A recent YouGov poll shows that a little over half of Americans (52%) have tried marijuana. Among those who have tried marijuana, 43% have used it in the past year, and among those, 72% have used it in the past month.
Which groups of Americans are most likely to have tried marijuana? Among the groups examined, adults between the ages of 45 and 64 are most likely to say they’ve tried marijuana (63%), followed by liberals (60%), Americans who live in the Western U.S. (56%), and white Americans (56%). Groups that were least likely to report having used marijuana include 18- to 29-year-olds (37%), Black Americans (44%), conservatives (45%), and Americans living in the Northeast (48%).
Americans who live in one of the 18 states where recreational marijuana is currently legal are no more likely to have ever tried marijuana than Americans in states where marijuana isn’t recreationally legalized.
How frequently do Americans use marijuana? About half of those who have ever used marijuana say they typically use it less than once a year. The next most commonly selected response was the available option with the highest frequency of marijuana use: 12% say they use marijuana several times a day. Another 15% say they use it about once a week.
Younger Americans who have tried marijuana are more likely than older adults who have done so to say they use it at least once a week. Among 18- to 29-year-olds who have tried marijuana, 44% say they use it at least once a week.
We also asked Americans who said they hadn’t ever tried marijuana whether they would consider trying it if it were legalized at the federal level. Only one in 10 say they would consider trying it if it were legalized, while 62% say they probably or definitely would not try it.
How do Americans consume marijuana? According to our most recent poll (which allowed people to select all forms of marijuana they’ve used), the most common method is smoking it. Two in three (66%) American adults who say they’ve ever tried marijuana say they’ve smoked it. The next most common modes of consumption include edibles (40%), concentrates or extracts for vaping or dabbing (27%), ingestible concentrates or extracts (18%), and topical body products (17%). Younger Americans who have used marijuana are more likely than older Americans to have consumed edibles, infused beverages, and concentrates or extracts for vaping or dabbing.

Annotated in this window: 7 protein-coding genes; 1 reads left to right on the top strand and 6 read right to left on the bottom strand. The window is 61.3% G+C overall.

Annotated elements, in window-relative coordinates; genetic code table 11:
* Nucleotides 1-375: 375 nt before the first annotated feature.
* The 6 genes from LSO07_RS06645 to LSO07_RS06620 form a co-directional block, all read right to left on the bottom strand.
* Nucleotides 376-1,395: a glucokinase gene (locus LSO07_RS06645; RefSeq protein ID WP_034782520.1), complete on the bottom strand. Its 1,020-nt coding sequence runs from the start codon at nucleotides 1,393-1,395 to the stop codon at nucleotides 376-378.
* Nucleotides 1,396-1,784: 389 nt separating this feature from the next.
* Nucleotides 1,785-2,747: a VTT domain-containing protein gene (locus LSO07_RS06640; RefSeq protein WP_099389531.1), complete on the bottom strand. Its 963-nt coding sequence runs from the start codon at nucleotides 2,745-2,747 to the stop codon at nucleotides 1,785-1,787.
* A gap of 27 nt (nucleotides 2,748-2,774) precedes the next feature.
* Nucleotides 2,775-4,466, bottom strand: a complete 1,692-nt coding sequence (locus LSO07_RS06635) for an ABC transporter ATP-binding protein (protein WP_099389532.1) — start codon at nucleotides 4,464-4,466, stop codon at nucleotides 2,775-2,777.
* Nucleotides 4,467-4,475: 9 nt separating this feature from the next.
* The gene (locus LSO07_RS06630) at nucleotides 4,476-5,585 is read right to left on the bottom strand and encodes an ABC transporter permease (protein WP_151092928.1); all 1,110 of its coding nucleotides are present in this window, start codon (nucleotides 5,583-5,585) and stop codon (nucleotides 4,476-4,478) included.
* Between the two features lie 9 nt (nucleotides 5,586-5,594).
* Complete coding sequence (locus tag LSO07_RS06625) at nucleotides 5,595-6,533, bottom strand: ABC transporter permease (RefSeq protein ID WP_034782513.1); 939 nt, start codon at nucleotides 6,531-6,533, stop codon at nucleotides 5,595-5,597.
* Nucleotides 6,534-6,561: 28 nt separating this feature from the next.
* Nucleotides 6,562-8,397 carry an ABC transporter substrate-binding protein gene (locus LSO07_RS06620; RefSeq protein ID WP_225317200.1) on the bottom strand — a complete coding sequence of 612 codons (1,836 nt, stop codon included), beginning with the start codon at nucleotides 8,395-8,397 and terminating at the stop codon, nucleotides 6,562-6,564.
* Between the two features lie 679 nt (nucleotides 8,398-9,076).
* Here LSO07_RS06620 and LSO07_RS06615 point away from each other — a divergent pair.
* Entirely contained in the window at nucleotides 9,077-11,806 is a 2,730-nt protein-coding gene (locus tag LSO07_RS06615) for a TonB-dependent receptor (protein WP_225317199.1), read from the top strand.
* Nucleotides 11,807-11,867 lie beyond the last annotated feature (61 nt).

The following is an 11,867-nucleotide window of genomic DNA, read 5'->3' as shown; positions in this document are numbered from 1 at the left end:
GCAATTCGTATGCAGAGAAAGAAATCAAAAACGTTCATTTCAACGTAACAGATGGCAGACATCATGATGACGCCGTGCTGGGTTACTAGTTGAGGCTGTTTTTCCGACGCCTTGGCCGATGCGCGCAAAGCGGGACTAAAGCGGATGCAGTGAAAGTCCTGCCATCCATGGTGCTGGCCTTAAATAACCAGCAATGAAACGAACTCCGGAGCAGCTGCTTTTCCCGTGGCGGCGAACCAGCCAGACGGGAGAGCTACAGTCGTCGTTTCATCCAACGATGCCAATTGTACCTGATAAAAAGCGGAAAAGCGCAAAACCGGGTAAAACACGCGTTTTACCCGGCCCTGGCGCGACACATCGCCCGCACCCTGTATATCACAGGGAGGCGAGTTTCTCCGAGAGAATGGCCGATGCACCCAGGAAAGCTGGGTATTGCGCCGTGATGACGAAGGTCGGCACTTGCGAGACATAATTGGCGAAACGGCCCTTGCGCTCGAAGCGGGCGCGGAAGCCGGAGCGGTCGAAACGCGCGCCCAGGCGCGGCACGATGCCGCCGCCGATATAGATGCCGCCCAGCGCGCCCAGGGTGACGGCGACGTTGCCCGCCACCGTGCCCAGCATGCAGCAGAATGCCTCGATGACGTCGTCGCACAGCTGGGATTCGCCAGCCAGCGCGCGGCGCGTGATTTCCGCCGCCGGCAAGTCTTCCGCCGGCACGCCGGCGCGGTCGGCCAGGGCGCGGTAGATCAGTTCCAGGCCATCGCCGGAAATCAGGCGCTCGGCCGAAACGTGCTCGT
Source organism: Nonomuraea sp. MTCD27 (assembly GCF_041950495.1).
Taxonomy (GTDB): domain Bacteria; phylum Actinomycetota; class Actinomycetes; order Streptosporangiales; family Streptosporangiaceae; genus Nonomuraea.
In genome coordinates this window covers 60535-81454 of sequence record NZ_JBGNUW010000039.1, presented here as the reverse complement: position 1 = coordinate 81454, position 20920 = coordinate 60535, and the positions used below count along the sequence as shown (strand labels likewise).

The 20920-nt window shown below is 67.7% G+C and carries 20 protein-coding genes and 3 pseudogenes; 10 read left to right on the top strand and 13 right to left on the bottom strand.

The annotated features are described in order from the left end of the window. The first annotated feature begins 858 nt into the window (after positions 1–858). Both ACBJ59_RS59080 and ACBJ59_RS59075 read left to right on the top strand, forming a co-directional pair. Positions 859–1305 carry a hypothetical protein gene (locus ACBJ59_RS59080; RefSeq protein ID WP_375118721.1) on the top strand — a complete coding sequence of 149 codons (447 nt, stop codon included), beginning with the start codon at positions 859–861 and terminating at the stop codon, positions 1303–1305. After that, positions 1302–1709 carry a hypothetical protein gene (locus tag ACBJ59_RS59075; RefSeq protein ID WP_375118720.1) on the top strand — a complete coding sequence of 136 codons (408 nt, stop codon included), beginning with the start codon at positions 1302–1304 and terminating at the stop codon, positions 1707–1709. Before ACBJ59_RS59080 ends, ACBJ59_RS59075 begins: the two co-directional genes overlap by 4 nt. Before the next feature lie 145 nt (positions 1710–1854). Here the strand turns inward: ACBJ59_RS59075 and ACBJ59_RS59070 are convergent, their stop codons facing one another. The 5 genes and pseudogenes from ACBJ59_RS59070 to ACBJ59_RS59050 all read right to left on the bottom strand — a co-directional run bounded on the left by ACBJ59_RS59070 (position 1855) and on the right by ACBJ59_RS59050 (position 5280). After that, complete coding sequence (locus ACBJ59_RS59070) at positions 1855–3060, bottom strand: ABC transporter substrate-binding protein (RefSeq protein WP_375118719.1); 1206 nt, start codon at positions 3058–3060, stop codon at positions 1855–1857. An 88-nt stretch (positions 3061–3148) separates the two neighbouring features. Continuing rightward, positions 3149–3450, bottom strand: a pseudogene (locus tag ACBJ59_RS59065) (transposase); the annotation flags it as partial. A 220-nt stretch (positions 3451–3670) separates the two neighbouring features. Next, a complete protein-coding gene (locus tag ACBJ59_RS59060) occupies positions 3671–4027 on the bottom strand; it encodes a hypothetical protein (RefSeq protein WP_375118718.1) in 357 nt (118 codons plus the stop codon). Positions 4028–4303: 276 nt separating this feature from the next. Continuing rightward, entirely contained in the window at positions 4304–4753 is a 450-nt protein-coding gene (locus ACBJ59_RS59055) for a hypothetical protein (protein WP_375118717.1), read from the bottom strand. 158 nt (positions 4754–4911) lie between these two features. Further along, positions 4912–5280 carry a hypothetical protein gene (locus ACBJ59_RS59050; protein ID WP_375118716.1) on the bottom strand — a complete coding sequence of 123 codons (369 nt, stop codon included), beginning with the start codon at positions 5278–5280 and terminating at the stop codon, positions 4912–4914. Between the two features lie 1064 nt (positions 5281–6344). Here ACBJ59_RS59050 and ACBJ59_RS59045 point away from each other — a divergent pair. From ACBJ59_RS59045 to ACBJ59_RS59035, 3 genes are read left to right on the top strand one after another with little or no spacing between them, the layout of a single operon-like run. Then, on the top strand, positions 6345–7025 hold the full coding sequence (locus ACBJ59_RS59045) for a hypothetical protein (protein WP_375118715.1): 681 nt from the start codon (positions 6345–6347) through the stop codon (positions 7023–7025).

Have Americans’ experiences using marijuana generally been positive or negative? Two-thirds (66%) of Americans who have used marijuana say their experiences have been very or somewhat positive, while 27% say their experiences have been very or somewhat negative. Younger Americans were more likely to report positive experiences than older Americans were. People who say they consume marijuana at least once a week are much more likely to say they have had very positive experiences than are marijuana users who consume it less frequently.
How often are American workers tested for marijuana? According to our poll, 39% of people who are employed have been tested for marijuana by their current employer, including 21% who were tested when they were hired and 18% who have been tested on other occasions. About one in 10 say they haven’t been tested yet but their employer has indicated they might test them at some point. About half of employed Americans say they don’t expect their employer to test them at all.
Are American marijuana users more likely to be employed in jobs that don’t test for marijuana? Our findings suggest no. Employed adults who say they use marijuana at least once a month are just as likely to work in a job that tests as are workers who have never tried marijuana.
Methodology: This U.S. News survey was conducted by YouGov using a nationally representative sample of 1,000 U.S. adult citizens interviewed online between April 1 – 5, 2022. This sample was weighted according to gender, age, race, and education based on the 2018 American Community Survey, conducted by the U.S. Census Bureau, as well as news interest and 2020 Presidential votes (or non-votes). Respondents were selected from YouGov’s opt-in panel to be representative of all U.S. citizens. The margin of error is approximately 4% for the entire sample.